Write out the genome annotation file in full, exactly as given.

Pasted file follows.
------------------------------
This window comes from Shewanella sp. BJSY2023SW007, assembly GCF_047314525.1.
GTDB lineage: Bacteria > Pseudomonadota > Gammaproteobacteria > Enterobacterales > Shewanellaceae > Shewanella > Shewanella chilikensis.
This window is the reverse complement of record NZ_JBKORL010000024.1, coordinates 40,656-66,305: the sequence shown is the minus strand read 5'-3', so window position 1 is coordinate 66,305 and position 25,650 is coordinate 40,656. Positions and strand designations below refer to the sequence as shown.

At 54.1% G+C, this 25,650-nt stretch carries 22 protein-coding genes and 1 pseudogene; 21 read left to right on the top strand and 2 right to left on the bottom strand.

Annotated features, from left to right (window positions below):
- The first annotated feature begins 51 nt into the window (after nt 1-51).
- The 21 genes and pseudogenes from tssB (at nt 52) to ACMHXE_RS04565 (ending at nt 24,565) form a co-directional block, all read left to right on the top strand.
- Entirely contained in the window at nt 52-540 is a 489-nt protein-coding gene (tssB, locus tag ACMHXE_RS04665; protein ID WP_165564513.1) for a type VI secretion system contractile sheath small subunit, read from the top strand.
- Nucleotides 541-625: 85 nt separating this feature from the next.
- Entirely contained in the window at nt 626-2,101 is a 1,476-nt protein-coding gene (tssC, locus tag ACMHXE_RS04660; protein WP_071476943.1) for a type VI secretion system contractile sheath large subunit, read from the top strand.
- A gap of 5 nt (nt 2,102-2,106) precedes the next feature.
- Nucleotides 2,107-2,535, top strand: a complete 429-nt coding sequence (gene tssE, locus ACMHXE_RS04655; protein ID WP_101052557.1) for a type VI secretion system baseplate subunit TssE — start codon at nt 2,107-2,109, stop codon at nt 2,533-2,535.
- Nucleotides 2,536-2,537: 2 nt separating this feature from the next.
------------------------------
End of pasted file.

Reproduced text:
This window comes from Shewanella sp. BJSY2023SW007, assembly GCF_047314525.1.
GTDB lineage: Bacteria > Pseudomonadota > Gammaproteobacteria > Enterobacterales > Shewanellaceae > Shewanella > Shewanella chilikensis.
This window is the reverse complement of record NZ_JBKORL010000024.1, coordinates 40,656-66,305: the sequence shown is the minus strand read 5'-3', so window position 1 is coordinate 66,305 and position 25,650 is coordinate 40,656. Positions and strand designations below refer to the sequence as shown.

At 54.1% G+C, this 25,650-nt stretch carries 22 protein-coding genes and 1 pseudogene; 21 read left to right on the top strand and 2 right to left on the bottom strand.

Annotated features, from left to right (window positions below):
- The first annotated feature begins 51 nt into the window (after nt 1-51).
- The 21 genes and pseudogenes from tssB (at nt 52) to ACMHXE_RS04565 (ending at nt 24,565) form a co-directional block, all read left to right on the top strand.
- Entirely contained in the window at nt 52-540 is a 489-nt protein-coding gene (tssB, locus tag ACMHXE_RS04665; protein ID WP_165564513.1) for a type VI secretion system contractile sheath small subunit, read from the top strand.
- Nucleotides 541-625: 85 nt separating this feature from the next.
- Entirely contained in the window at nt 626-2,101 is a 1,476-nt protein-coding gene (tssC, locus tag ACMHXE_RS04660; protein WP_071476943.1) for a type VI secretion system contractile sheath large subunit, read from the top strand.
- A gap of 5 nt (nt 2,102-2,106) precedes the next feature.
- Nucleotides 2,107-2,535, top strand: a complete 429-nt coding sequence (gene tssE, locus ACMHXE_RS04655; protein ID WP_101052557.1) for a type VI secretion system baseplate subunit TssE — start codon at nt 2,107-2,109, stop codon at nt 2,533-2,535.
- Nucleotides 2,536-2,537: 2 nt separating this feature from the next.